Sunday 24 September 2017

Defeating Dwayne Johnson: Trapped in one of the most expensive ski resorts in the world

Alpine adventure

A Gendarme (L) and a Red Cross rescuer (R) stand near a huge rock that fell on February 27 onto the RD117 road leading to the ski resorts of Moutiers, Les Menuires and Val Thorens in the Tarentaise valley on February 28, 2015, as vacationers are expected to cross while some depart and others reach the ski resorts in the French Alps. The road has been closed to traffic. AFP PHOTO / JEAN-PIERRE CLATOT (Photo credit should read JEAN-PIERRE CLATOT/AFP/Getty Images)
A Gendarme (L) and a Red Cross rescuer (R) stand near a huge rock that fell on February 27 onto the RD117 road leading to the ski resorts of Moutiers, Les Menuires and Val Thorens in the Tarentaise valley on February 28, 2015, as vacationers are expected to cross while some depart and others reach the ski resorts in the French Alps. The road has been closed to traffic. AFP PHOTO / JEAN-PIERRE CLATOT (Photo credit should read JEAN-PIERRE CLATOT/AFP/Getty Images)
Orlagh Bailey

Orlagh Bailey

In 2013, Dwayne Johnson won the Kid’s Choice Award for ‘Favorite Male Buttkicker’. He has won several MTV Movie Awards, People’s Choice Awards and kicked all kinds of butts as world renowned wrestling star ‘The Rock’.

He also blocked thousands of holiday makers from accessing the The Alps last weekend.

Dwayne Johnson is the name we gave to the massive boulder that crushed the RD117, the only main road serving some of the world’s biggest ski resorts – Val Thorens, St Martin and Les Menuires.

The boulder fell on Friday night, causing huge fractions on the road and settling in one lane, blocking large vehicles from passing.

I had been on a ski holiday in Val Thorens with a group of 18 people, and we were due to fly home to an also snowy Dublin the following morning.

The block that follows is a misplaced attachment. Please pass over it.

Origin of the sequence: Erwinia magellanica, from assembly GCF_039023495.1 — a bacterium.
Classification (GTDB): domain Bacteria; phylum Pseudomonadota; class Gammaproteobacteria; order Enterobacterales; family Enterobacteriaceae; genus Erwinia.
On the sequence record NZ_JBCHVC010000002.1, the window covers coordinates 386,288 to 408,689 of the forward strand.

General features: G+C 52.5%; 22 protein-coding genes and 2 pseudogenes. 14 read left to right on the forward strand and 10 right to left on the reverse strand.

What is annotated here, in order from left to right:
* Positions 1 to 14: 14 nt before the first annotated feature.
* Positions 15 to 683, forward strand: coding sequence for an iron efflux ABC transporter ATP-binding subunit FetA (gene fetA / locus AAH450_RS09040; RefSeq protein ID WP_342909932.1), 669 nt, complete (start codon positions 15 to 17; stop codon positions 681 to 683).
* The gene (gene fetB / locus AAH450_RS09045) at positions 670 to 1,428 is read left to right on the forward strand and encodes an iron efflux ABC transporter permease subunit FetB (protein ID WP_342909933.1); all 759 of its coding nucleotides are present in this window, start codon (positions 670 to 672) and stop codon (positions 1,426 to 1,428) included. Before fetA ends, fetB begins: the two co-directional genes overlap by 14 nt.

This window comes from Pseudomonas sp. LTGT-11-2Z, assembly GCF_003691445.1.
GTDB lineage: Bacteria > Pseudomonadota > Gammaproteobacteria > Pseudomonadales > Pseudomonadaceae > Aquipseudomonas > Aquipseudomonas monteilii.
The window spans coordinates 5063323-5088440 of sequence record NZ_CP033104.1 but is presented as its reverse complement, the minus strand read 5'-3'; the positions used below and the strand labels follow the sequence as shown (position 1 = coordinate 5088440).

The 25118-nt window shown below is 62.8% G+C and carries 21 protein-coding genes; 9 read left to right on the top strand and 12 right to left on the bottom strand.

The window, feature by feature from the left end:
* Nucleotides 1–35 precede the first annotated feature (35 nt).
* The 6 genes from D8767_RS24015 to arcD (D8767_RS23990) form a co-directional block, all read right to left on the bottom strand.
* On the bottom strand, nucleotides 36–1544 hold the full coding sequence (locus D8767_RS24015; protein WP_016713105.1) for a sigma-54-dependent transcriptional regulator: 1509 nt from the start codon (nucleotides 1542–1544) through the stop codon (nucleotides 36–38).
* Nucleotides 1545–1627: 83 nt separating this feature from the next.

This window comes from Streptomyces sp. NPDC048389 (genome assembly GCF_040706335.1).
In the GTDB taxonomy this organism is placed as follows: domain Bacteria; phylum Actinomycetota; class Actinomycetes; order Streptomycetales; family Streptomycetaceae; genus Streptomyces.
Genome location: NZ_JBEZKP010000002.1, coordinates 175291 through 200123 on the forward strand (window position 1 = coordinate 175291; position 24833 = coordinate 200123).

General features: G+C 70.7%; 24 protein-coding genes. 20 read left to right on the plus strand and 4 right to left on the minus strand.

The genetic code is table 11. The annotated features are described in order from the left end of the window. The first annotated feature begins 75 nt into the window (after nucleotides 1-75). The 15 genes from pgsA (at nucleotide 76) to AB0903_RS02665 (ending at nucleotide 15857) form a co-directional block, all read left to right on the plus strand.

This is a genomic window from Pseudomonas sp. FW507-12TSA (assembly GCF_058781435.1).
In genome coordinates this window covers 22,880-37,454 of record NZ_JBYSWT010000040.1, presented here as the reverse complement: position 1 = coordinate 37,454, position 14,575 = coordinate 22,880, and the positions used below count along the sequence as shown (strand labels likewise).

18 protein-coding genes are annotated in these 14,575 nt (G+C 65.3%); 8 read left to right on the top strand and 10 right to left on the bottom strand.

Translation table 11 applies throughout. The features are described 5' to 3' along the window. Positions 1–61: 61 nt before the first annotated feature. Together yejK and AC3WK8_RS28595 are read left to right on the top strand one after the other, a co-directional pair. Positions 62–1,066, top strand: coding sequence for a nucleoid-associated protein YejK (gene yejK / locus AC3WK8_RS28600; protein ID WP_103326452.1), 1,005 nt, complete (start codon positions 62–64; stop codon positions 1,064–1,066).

A text from our bus company ‘Bens Bus’ read:

Rescuers assess the damages after huge rocks fell on February 27 onto the RD117 road leading to the ski resorts of Moutiers, Les Menuires and Val Thorens in the Tarentaise valley, on February 28, 2015, as vacationers are expected to cross while some depart and others reach the ski resorts in the French Alps. The road has been closed to traffic. AFP PHOTO / JEAN-PIERRE CLATOT (Photo credit should read JEAN-PIERRE CLATOT/AFP/Getty Images)
Rescuers assess the damages after huge rocks fell on February 27 onto the RD117 road leading to the ski resorts of Moutiers, Les Menuires and Val Thorens in the Tarentaise valley, on February 28, 2015, as vacationers are expected to cross while some depart and others reach the ski resorts in the French Alps. The road has been closed to traffic. AFP PHOTO / JEAN-PIERRE CLATOT (Photo credit should read JEAN-PIERRE CLATOT/AFP/Getty Images)

‘Hi This is Bens Bus. We have been informed of a road closure in Val Thorens and have been told that a system will be in place for tomorrow. Can you please be at your stop 20 minutes before your departure time to ensure the bus can leave on time if not before. Thanks.’

Our outgoing journey a week before had been extended by 18 hours following a 12cm dump of snow at Grenoble airport. We had been diverted 244 kilometres away to Nimes airport and had to etch our way back across France on a series of buses. 

Our memories floated back to endless hours of re-reading ‘Ten things we love about Taylor Swift’ in Stellar Magazine (She’s not afraid to be a good girl, apparently) and when it’s time to dump your man (Fellas, never eat ice – ‘it’s a deal-breaker’). We all crossed our fingers and hoped Dwayne Johnson was The Pebble as opposed to The Rock.